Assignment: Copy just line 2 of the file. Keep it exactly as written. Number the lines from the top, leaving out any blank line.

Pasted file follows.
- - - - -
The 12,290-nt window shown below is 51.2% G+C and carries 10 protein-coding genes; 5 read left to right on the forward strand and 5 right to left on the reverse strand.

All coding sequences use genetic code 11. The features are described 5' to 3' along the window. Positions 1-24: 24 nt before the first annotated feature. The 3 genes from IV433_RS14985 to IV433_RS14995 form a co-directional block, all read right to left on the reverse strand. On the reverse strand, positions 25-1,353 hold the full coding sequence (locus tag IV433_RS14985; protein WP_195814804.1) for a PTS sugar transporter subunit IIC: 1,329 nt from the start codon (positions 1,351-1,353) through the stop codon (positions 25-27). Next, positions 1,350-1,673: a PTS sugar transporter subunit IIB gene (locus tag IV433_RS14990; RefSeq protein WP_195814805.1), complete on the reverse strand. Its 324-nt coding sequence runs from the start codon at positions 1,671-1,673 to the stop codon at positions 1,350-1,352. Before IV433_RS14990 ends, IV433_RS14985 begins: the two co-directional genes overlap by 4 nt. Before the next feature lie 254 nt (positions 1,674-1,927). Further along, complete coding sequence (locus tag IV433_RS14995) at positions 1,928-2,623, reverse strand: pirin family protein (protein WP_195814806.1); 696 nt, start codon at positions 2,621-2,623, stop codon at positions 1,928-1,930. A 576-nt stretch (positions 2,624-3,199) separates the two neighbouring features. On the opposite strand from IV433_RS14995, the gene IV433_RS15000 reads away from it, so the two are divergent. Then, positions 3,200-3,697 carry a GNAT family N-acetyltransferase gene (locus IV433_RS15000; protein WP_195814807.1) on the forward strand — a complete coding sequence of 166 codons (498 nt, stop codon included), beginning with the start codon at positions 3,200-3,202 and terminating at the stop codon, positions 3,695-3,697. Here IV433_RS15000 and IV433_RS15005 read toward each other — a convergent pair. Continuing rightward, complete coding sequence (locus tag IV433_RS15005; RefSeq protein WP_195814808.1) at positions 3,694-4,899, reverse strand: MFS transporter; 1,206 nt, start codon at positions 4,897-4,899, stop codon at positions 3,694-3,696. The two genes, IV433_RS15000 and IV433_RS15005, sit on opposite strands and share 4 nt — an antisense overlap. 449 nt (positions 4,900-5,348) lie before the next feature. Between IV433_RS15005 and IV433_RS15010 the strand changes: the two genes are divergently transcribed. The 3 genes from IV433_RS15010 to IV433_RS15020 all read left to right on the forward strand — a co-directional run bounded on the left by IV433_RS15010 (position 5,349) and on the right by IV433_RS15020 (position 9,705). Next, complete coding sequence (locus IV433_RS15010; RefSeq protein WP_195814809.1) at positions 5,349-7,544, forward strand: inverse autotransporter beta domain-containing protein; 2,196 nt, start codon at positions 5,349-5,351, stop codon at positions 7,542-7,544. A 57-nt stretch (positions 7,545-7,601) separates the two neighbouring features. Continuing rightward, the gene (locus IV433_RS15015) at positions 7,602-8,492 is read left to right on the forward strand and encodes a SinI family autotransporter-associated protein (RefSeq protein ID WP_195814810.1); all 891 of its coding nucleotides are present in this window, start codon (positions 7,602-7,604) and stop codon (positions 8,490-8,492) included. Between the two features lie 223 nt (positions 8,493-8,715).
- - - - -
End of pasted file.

All coding sequences use genetic code 11. The features are described 5' to 3' along the window. Positions 1-24: 24 nt before the first annotated feature. The 3 genes from IV433_RS14985 to IV433_RS14995 form a co-directional block, all read right to left on the reverse strand. On the reverse strand, positions 25-1,353 hold the full coding sequence (locus tag IV433_RS14985; protein WP_195814804.1) for a PTS sugar transporter subunit IIC: 1,329 nt from the start codon (positions 1,351-1,353) through the stop codon (positions 25-27). Next, positions 1,350-1,673: a PTS sugar transporter subunit IIB gene (locus tag IV433_RS14990; RefSeq protein WP_195814805.1), complete on the reverse strand. Its 324-nt coding sequence runs from the start codon at positions 1,671-1,673 to the stop codon at positions 1,350-1,352. Before IV433_RS14990 ends, IV433_RS14985 begins: the two co-directional genes overlap by 4 nt. Before the next feature lie 254 nt (positions 1,674-1,927). Further along, complete coding sequence (locus tag IV433_RS14995) at positions 1,928-2,623, reverse strand: pirin family protein (protein WP_195814806.1); 696 nt, start codon at positions 2,621-2,623, stop codon at positions 1,928-1,930. A 576-nt stretch (positions 2,624-3,199) separates the two neighbouring features. On the opposite strand from IV433_RS14995, the gene IV433_RS15000 reads away from it, so the two are divergent. Then, positions 3,200-3,697 carry a GNAT family N-acetyltransferase gene (locus IV433_RS15000; protein WP_195814807.1) on the forward strand — a complete coding sequence of 166 codons (498 nt, stop codon included), beginning with the start codon at positions 3,200-3,202 and terminating at the stop codon, positions 3,695-3,697. Here IV433_RS15000 and IV433_RS15005 read toward each other — a convergent pair. Continuing rightward, complete coding sequence (locus tag IV433_RS15005; RefSeq protein WP_195814808.1) at positions 3,694-4,899, reverse strand: MFS transporter; 1,206 nt, start codon at positions 4,897-4,899, stop codon at positions 3,694-3,696. The two genes, IV433_RS15000 and IV433_RS15005, sit on opposite strands and share 4 nt — an antisense overlap. 449 nt (positions 4,900-5,348) lie before the next feature. Between IV433_RS15005 and IV433_RS15010 the strand changes: the two genes are divergently transcribed. The 3 genes from IV433_RS15010 to IV433_RS15020 all read left to right on the forward strand — a co-directional run bounded on the left by IV433_RS15010 (position 5,349) and on the right by IV433_RS15020 (position 9,705). Next, complete coding sequence (locus IV433_RS15010; RefSeq protein WP_195814809.1) at positions 5,349-7,544, forward strand: inverse autotransporter beta domain-containing protein; 2,196 nt, start codon at positions 5,349-5,351, stop codon at positions 7,542-7,544. A 57-nt stretch (positions 7,545-7,601) separates the two neighbouring features. Continuing rightward, the gene (locus IV433_RS15015) at positions 7,602-8,492 is read left to right on the forward strand and encodes a SinI family autotransporter-associated protein (RefSeq protein ID WP_195814810.1); all 891 of its coding nucleotides are present in this window, start codon (positions 7,602-7,604) and stop codon (positions 8,490-8,492) included. Between the two features lie 223 nt (positions 8,493-8,715).